Wilson helped launch Penn’s law school with a series of lectures on training American lawyers. George Washington was among the attendees at his opening talk.

And a high card it was. John Adams, no fan of Dickinson’s, praised Wilson as a young man “whose fortitude, rectitude, and abilities too, greatly outshine his master’s.” Two years later, Wilson was elected (by the colonial legislature) to be one of Pennsylvania’s representatives to the second Continental Congress. In the interim, however, American politics had evolved in such a way that he now found himself in the moderate camp, not quite ready to take the step urged by the impatient Adams: a clean break with the mother country. Wilson feared that, unless well prepared for, independence might lead to the dissolution of all government, leaving Americans “instantly in a state of nature.” (It bears pointing out that a state of nature might have meant curtains for Wilson’s burgeoning land empire.) When radicals accused him of disloyalty, his fellow delegates drew up a Defense of Wilson to reassure the populace. On July 4, 1776, Wilson signed the Declaration of Independence; Adams later admitted that the foot-dragging by Wilson and others might actually have been a boon, giving the people time to catch up with their fiery leaders.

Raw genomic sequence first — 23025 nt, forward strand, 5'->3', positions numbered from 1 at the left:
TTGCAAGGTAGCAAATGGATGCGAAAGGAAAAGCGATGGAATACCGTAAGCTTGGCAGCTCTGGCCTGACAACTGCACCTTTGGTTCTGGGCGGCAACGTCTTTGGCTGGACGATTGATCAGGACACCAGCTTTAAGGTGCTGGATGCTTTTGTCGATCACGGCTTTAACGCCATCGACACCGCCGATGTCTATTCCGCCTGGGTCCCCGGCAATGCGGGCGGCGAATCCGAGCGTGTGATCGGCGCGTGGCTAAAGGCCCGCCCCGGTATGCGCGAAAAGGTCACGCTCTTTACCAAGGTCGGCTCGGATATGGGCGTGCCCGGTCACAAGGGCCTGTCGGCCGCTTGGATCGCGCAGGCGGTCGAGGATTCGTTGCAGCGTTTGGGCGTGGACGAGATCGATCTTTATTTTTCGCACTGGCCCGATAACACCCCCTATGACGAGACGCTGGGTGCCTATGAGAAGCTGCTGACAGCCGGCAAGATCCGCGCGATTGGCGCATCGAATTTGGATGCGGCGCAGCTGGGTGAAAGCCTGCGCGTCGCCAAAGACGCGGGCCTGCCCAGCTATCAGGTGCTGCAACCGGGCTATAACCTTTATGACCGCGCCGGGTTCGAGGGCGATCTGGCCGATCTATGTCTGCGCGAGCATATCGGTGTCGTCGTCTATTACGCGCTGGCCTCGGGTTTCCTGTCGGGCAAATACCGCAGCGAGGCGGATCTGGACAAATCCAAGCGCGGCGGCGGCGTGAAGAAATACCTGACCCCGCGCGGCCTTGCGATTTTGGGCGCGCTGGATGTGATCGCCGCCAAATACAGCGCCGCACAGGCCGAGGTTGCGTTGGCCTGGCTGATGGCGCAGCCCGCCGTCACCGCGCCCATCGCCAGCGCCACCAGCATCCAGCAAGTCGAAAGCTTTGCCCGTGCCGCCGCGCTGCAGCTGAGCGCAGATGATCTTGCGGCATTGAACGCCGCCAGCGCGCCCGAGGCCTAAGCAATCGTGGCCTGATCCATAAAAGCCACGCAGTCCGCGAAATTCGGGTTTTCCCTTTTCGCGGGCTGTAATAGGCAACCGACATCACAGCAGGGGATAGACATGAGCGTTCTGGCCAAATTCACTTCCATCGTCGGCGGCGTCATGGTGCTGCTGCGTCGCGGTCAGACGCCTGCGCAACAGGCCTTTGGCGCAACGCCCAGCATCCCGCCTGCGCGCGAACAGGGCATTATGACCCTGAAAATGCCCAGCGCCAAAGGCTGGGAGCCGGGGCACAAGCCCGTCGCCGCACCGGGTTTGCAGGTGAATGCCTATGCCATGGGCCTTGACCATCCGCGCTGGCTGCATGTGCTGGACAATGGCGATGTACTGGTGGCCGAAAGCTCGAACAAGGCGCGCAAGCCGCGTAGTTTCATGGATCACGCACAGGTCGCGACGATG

The post-Declaration Congress had knotty problems to work on, and Wilson attacked several of these. For example, he threw out a challenge to those small colonies, such as Rhode Island and Delaware, which sought to counter the outsized influence wielded by more populous ones: “I defy the wit of man to invent a possible case or to suggest any one thing on earth which shall be for the interests of Virginia, Pennsylvania and Massachusetts, and which shall not be also for the interests of the other states.” (He eventually changed his mind on this point.) Like Adams, Wilson favored a strong central government and opposed the notion that “all sovereign power was in the States separately.” These were among many issues left unresolved, however, while Congress concentrated on waging the Revolutionary War. Meanwhile, Wilson had lost support back home. Angered by his opposition to the commonwealth’s new constitution, radicals in the Pennsylvania Assembly unseated him.